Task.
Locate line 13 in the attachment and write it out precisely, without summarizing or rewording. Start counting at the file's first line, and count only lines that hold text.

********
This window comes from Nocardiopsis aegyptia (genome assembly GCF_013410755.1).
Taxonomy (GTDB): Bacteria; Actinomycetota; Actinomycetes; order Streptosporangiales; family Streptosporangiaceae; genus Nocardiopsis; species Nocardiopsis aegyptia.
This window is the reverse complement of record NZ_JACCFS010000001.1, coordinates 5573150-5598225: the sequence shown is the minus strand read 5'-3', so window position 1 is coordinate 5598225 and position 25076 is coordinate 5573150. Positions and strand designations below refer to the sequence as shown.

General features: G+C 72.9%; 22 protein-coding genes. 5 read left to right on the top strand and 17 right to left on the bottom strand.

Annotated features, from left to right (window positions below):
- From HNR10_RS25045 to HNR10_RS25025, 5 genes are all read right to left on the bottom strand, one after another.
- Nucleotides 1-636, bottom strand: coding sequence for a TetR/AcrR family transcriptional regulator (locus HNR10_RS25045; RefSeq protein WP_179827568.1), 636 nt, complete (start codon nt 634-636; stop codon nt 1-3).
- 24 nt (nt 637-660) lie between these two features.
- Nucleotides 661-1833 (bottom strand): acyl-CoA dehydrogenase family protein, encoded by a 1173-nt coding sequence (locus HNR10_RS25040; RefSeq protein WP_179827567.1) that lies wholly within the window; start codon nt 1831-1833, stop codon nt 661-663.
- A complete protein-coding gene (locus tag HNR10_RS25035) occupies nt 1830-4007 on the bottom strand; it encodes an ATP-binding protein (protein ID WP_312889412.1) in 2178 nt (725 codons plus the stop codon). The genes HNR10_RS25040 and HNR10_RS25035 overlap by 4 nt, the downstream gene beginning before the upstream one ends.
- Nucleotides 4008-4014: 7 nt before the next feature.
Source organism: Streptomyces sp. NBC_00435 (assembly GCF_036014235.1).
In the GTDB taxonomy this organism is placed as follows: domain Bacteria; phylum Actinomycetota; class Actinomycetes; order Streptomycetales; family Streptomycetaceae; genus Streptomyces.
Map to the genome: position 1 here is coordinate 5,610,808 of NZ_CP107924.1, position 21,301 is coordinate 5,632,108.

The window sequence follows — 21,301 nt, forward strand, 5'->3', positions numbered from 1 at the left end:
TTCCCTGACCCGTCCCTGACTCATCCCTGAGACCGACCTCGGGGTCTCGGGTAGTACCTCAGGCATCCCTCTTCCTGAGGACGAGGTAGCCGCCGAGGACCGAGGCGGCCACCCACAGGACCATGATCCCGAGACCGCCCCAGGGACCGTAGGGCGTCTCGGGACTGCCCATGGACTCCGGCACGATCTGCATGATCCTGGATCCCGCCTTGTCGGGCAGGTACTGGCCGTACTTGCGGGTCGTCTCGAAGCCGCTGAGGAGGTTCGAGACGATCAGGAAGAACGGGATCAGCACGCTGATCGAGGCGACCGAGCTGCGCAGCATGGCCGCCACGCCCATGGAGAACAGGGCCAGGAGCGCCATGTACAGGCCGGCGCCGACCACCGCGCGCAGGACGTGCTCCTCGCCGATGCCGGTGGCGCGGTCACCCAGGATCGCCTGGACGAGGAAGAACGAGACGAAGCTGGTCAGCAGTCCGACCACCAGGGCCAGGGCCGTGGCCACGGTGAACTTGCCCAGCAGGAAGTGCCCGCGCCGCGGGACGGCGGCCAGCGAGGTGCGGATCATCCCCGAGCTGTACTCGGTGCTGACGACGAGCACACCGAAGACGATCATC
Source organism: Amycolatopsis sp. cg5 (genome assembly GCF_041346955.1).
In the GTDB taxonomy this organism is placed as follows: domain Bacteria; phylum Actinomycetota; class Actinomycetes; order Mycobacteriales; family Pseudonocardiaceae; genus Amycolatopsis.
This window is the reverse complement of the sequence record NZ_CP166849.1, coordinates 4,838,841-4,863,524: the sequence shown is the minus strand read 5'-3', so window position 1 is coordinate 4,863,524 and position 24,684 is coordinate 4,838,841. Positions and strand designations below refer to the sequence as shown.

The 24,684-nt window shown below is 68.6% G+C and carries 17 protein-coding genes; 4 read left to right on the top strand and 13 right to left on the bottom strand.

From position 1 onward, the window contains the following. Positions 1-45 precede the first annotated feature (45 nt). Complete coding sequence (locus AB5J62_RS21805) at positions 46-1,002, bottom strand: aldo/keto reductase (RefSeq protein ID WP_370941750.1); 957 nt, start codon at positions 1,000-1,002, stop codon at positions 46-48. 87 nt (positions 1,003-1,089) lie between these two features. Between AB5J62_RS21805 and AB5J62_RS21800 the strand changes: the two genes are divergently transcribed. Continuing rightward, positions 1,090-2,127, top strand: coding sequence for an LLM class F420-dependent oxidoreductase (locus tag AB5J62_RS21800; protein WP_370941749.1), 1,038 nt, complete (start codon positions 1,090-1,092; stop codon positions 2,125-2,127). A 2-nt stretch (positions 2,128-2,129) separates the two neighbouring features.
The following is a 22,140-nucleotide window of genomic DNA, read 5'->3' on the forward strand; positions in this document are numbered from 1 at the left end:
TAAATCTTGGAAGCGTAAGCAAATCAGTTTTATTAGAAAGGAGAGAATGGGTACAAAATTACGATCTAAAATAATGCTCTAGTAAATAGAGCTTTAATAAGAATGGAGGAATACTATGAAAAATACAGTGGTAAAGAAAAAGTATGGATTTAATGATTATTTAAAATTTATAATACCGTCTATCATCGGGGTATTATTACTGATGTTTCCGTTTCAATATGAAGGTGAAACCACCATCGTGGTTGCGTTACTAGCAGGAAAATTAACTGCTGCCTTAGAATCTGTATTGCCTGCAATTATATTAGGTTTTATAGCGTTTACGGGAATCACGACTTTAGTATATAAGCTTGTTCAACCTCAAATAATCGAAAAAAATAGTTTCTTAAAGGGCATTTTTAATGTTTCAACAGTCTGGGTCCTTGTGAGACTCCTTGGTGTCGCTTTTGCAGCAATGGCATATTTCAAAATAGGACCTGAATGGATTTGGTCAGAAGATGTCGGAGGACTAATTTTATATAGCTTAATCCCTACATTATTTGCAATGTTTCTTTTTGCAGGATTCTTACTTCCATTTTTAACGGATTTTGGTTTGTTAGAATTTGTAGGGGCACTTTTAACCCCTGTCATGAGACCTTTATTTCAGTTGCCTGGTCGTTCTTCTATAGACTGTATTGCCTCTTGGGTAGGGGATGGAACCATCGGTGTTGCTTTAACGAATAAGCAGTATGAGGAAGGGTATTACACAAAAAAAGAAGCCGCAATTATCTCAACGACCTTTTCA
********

In the GTDB taxonomy this organism is placed as follows: domain Bacteria; phylum Actinomycetota; class Actinomycetes; order Streptomycetales; family Streptomycetaceae; genus Streptomyces.